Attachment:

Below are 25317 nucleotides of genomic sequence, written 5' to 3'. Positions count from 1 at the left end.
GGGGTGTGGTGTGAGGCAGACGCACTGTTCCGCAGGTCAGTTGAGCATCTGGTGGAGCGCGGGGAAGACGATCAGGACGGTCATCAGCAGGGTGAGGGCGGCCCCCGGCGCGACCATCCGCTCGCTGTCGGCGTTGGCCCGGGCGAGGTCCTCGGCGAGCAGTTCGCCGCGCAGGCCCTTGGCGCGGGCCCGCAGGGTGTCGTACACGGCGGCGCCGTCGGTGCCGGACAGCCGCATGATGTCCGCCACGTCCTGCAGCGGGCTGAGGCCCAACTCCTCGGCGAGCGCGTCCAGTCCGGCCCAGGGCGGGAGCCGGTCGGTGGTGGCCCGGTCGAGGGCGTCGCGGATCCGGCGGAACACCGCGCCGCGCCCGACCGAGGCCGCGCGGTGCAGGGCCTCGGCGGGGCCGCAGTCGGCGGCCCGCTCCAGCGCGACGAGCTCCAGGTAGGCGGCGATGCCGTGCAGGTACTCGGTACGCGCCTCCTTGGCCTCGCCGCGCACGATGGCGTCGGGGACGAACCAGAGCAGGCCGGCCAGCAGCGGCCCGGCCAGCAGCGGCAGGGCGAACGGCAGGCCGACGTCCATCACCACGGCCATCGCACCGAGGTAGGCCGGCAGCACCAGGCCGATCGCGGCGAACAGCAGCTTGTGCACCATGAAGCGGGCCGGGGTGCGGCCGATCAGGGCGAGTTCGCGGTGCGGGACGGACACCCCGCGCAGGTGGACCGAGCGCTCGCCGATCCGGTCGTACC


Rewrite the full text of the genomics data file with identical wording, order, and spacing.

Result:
Below are 25317 nucleotides of genomic sequence, written 5' to 3'. Positions count from 1 at the left end.
GGGGTGTGGTGTGAGGCAGACGCACTGTTCCGCAGGTCAGTTGAGCATCTGGTGGAGCGCGGGGAAGACGATCAGGACGGTCATCAGCAGGGTGAGGGCGGCCCCCGGCGCGACCATCCGCTCGCTGTCGGCGTTGGCCCGGGCGAGGTCCTCGGCGAGCAGTTCGCCGCGCAGGCCCTTGGCGCGGGCCCGCAGGGTGTCGTACACGGCGGCGCCGTCGGTGCCGGACAGCCGCATGATGTCCGCCACGTCCTGCAGCGGGCTGAGGCCCAACTCCTCGGCGAGCGCGTCCAGTCCGGCCCAGGGCGGGAGCCGGTCGGTGGTGGCCCGGTCGAGGGCGTCGCGGATCCGGCGGAACACCGCGCCGCGCCCGACCGAGGCCGCGCGGTGCAGGGCCTCGGCGGGGCCGCAGTCGGCGGCCCGCTCCAGCGCGACGAGCTCCAGGTAGGCGGCGATGCCGTGCAGGTACTCGGTACGCGCCTCCTTGGCCTCGCCGCGCACGATGGCGTCGGGGACGAACCAGAGCAGGCCGGCCAGCAGCGGCCCGGCCAGCAGCGGCAGGGCGAACGGCAGGCCGACGTCCATCACCACGGCCATCGCACCGAGGTAGGCCGGCAGCACCAGGCCGATCGCGGCGAACAGCAGCTTGTGCACCATGAAGCGGGCCGGGGTGCGGCCGATCAGGGCGAGTTCGCGGTGCGGGACGGACACCCCGCGCAGGTGGACCGAGCGCTCGCCGATCCGGTCGTACC